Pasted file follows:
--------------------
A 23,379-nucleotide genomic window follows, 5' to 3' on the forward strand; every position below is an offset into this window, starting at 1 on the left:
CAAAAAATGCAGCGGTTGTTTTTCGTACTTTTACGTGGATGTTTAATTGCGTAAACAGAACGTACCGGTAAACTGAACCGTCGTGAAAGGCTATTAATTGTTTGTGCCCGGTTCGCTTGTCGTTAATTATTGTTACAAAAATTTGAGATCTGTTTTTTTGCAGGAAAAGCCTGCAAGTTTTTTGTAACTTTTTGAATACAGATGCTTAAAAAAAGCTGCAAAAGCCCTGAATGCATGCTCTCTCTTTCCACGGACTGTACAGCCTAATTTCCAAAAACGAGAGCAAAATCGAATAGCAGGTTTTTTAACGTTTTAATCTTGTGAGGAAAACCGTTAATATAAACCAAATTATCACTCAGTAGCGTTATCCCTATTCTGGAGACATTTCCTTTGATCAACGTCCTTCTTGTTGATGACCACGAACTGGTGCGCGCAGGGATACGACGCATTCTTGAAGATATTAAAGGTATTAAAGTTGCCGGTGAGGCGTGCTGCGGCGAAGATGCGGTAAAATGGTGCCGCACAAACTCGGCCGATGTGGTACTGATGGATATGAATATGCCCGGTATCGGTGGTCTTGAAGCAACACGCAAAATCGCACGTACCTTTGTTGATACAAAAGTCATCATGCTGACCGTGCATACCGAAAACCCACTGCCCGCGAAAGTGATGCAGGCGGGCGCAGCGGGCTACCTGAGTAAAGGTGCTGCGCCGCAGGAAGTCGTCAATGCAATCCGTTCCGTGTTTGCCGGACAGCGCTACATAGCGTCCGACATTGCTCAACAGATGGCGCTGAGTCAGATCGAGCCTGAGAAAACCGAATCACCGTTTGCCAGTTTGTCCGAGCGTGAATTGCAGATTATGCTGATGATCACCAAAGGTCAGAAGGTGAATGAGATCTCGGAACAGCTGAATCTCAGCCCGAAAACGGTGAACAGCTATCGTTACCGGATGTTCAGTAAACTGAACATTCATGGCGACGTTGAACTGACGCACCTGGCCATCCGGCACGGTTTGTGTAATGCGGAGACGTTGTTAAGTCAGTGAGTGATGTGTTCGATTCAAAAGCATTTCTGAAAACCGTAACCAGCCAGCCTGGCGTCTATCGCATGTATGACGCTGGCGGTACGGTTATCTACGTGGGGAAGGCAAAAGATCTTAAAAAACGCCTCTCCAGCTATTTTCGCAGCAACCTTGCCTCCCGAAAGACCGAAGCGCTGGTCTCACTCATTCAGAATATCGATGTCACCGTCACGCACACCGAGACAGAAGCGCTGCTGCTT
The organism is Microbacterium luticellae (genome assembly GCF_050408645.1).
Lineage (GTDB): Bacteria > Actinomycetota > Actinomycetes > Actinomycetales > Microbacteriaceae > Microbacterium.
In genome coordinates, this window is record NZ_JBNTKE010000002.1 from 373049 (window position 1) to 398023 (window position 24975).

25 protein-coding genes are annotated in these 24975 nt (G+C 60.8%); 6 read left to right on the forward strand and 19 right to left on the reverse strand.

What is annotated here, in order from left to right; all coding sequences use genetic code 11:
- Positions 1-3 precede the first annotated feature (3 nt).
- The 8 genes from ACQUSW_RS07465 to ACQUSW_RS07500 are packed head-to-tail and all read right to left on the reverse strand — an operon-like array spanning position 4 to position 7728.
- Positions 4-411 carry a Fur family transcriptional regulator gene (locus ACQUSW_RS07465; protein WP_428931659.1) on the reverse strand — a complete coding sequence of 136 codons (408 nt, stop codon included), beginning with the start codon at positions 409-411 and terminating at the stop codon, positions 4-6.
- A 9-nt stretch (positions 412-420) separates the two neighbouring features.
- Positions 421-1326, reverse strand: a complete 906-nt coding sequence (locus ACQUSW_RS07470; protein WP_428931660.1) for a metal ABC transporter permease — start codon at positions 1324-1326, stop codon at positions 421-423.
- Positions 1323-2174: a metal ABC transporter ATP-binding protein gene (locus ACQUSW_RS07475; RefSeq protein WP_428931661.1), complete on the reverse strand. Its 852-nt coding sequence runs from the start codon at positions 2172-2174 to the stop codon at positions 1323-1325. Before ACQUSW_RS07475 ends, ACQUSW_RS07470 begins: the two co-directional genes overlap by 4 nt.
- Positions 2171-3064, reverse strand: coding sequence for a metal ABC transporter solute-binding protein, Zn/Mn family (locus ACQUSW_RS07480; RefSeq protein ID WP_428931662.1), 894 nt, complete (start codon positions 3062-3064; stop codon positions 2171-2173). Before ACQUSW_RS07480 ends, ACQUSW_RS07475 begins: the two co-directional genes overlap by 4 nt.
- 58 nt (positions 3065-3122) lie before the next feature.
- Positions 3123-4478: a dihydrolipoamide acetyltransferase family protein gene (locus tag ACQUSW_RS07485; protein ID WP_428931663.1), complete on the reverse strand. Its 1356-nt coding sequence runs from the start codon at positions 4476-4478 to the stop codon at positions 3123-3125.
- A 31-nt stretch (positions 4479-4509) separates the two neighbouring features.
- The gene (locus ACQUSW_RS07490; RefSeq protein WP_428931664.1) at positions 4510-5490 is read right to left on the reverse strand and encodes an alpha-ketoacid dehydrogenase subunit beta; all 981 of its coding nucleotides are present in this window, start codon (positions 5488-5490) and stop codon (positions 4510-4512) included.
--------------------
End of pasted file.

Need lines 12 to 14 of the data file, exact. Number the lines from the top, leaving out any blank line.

- Positions 421-1326, reverse strand: a complete 906-nt coding sequence (locus ACQUSW_RS07470; protein WP_428931660.1) for a metal ABC transporter permease — start codon at positions 1324-1326, stop codon at positions 421-423.
- Positions 1323-2174: a metal ABC transporter ATP-binding protein gene (locus ACQUSW_RS07475; RefSeq protein WP_428931661.1), complete on the reverse strand. Its 852-nt coding sequence runs from the start codon at positions 2172-2174 to the stop codon at positions 1323-1325. Before ACQUSW_RS07475 ends, ACQUSW_RS07470 begins: the two co-directional genes overlap by 4 nt.
- Positions 2171-3064, reverse strand: coding sequence for a metal ABC transporter solute-binding protein, Zn/Mn family (locus ACQUSW_RS07480; RefSeq protein ID WP_428931662.1), 894 nt, complete (start codon positions 3062-3064; stop codon positions 2171-2173). Before ACQUSW_RS07480 ends, ACQUSW_RS07475 begins: the two co-directional genes overlap by 4 nt.